UT Dallas Institute Uses Data to Improve Child Well-being in North Texas

Dr. Timothy Bray and his team at the Institute for Urban Policy Research collect and evaluate data to help community organizations improve the quality of life for North Texas children.

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By Katherine Corley
Population Health Scholar
University of Texas System
Dual Degree Master's Student in Journalism and Global Policy
UT Austin Moody College of Communication & UT Austin LBJ School of Public Affairs

 
 

Sometimes the baby just keeps crying.

Constant infant crying is the leading trigger for Shaken Baby Syndrome, a form of child abuse that leads to severe brain damage or death in babies and toddlers, according to the Texas Association for the Protection of Children (TexProtects). One solution? Provide first-time, low-income mothers with over two years of in-home nurse visits to teach them about positive parenting behaviors and normal child development—like the common infant phase when babies cry persistently and can’t be soothed—to help new parents make good, informed choices.

This free parent education program—the Nurse-Family Partnership—is just one piece of the child abuse prevention strategy called Project H.O.P.E.S. (Healthy Outcomes through Prevention and Early Support), a joint effort between TexProtects and the United Way of Metropolitan Dallas. Other programs—all free—include Triple P (Positive Parenting Program) classes, which provide new parents with techniques for teaching, disciplining, and protecting their children, and AVANCE, a holistic curriculum focused on parent support and early childhood education for low-income families.

“These programs act as a resource for a first-time parent who might not know what they're up against or how to interpret certain behaviors from their child,” said Dr. Timothy Bray, Director of the Institute for Urban Policy Research at UT Dallas. “The goal of H.O.P.E.S. is to build a coalition of informed parents and prepared professionals to help folks navigate these issues. Because frequently when you look back at child fatalities, simple interventions early on could have avoided them.”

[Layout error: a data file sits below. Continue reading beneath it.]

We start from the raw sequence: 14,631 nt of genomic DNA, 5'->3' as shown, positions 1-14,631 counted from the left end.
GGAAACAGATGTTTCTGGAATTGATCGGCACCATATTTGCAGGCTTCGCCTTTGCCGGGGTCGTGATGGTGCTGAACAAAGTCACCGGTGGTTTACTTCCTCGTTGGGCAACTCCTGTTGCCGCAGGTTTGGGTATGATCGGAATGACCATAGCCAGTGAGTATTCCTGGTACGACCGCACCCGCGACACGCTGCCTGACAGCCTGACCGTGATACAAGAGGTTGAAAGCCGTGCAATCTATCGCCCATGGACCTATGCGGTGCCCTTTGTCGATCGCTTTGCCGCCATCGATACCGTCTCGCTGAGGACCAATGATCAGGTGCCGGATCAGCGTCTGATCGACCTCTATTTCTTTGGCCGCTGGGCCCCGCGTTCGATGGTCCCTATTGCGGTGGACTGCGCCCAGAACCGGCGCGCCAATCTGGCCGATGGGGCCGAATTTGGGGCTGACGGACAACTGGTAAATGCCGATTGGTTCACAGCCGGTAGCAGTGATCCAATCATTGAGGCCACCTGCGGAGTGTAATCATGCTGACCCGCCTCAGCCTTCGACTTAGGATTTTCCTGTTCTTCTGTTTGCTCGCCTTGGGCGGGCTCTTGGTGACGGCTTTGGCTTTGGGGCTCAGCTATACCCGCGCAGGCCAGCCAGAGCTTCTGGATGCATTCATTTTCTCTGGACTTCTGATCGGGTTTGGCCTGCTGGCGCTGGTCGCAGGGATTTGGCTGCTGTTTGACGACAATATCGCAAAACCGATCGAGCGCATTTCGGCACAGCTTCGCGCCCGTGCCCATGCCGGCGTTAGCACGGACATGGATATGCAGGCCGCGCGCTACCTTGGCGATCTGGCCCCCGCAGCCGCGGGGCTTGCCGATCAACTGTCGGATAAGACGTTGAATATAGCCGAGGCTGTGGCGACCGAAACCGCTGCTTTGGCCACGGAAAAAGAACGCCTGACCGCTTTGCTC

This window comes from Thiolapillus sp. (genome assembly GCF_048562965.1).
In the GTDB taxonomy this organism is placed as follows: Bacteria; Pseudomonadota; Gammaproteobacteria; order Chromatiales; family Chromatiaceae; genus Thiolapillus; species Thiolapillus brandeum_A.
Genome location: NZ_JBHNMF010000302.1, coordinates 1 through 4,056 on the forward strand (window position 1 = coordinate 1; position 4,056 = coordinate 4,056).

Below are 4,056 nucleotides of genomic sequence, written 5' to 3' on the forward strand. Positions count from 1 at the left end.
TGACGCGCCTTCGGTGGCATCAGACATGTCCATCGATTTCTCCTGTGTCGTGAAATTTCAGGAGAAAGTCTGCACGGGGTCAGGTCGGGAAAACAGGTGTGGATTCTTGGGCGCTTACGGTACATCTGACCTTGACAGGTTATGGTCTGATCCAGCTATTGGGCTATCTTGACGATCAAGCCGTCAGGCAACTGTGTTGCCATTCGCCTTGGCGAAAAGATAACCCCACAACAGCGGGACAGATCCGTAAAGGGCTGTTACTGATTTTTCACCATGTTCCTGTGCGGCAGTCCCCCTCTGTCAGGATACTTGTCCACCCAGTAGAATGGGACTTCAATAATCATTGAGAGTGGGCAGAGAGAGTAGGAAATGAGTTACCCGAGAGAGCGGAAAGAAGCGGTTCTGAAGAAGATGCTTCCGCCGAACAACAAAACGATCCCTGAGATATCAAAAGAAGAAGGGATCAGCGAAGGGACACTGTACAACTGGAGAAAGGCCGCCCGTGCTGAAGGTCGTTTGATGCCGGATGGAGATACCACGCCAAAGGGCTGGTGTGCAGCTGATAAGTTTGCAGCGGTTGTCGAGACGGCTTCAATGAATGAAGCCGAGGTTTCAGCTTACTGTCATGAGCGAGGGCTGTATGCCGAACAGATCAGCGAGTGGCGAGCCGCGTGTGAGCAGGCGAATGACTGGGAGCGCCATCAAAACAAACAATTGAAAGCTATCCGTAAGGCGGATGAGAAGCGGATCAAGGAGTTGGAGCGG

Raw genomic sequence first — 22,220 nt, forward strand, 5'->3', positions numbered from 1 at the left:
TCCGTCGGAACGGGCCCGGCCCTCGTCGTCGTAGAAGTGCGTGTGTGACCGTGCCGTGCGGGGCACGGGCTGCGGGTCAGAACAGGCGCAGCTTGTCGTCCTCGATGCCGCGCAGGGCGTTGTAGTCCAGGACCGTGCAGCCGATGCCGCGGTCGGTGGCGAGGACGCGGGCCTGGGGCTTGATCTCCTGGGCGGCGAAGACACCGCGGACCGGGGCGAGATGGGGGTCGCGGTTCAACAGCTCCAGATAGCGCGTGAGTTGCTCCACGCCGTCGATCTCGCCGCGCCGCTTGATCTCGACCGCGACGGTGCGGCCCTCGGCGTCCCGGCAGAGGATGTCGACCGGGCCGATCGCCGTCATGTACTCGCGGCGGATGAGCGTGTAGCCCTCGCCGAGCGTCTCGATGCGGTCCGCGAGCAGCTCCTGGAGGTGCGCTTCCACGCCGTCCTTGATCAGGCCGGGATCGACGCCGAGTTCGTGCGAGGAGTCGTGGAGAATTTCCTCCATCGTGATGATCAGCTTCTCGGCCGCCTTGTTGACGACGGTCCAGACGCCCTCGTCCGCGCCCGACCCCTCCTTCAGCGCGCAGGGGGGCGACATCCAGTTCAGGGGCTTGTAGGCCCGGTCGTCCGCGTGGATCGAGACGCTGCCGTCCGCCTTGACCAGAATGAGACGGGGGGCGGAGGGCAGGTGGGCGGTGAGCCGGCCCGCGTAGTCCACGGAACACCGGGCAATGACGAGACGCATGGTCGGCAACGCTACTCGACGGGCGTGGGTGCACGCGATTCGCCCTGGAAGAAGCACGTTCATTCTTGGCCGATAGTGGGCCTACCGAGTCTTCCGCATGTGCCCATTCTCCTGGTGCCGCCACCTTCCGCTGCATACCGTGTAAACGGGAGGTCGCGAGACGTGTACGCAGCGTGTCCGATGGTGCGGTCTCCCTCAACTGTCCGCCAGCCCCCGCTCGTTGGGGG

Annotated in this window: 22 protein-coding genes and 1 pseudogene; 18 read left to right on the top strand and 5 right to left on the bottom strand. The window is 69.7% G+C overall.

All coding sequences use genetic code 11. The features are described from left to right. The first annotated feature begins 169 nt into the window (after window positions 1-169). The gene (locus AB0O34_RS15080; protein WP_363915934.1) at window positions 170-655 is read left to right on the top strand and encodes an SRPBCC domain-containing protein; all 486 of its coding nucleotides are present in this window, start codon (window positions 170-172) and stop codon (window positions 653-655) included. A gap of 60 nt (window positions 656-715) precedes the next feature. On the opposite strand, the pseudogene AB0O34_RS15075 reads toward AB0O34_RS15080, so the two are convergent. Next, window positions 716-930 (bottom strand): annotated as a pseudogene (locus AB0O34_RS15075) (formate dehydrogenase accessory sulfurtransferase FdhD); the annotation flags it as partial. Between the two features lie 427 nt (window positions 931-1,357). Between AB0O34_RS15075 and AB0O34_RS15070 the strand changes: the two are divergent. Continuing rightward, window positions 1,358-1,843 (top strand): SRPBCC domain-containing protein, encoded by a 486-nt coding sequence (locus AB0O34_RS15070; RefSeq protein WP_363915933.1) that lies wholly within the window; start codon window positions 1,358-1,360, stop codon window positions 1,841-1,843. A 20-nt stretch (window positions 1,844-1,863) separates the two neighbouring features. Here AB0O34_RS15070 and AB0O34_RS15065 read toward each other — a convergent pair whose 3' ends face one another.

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As a research consultant for organizations working to improve a community’s quality of life, the Institute for Urban Policy Research has partnered with Project H.O.P.E.S. to figure out if its programs are actually improving outcomes for children. Dr. Bray and his team are collecting and analyzing data from six zip codes in Dallas to see if important child maltreatment indicators such as CPS calls and ER visits have decreased in areas offering the H.O.P.E.S. programs.

“The state has asked us to capture data on each of the families that are going through the program to see if we are having an impact,” Dr. Bray said. “It’s still pretty early, but we have seen decreases in risk for child maltreatment with the families who have gone through almost all of the different programs.”

Dr. Bray and his team at the Institute also collaborate with Children’s Health Systems in Dallas to produce the Beyond ABC publication, an in-depth report on children’s healthcare, education, economic security, and safety. The every-other-year report analyzes data on child well-being in six North Texas counties--Dallas, Collin, Cooke, Denton, Fannin and Grayson—and offers recommendations for improving children’s quality of life, such as increasing access to mental health care.

“We help collect the data that makes the case for the different types of services that our kids need,” Dr. Bray said. “Then organizations like Children’s Health or TexProtects go into the community to spread the word and to advocate for the policies that impact our kids' well-being.”

Dr. Bray, also a Clinical Assistant Professor in the School of Economic, Political and Policy Sciences at UT Dallas, currently researches how and why lethal violence varies among neighborhoods. He previously served as an Assistant Bureau Chief with the Illinois State Police, where he headed the strategic and operational research units.

“I wanted to be a police officer, but I couldn't because of my eyesight and I wound up working in the administrative side of law enforcement,” Dr. Bray said. “However, after I finished my Ph.D. in Criminology, I really wanted to help shape the next generation of researchers and professionals.”

Dr. Bray continued: “I’m convinced that the answer to a lot of our pressing problems lies at the intersection of the practitioner community and the research community. What we try to do here at the Institute for Urban Policy Research is take the great work that’s going on here at the university and move it as quickly as possible into the programs, agencies, and organizations that are affecting the lives of kids.”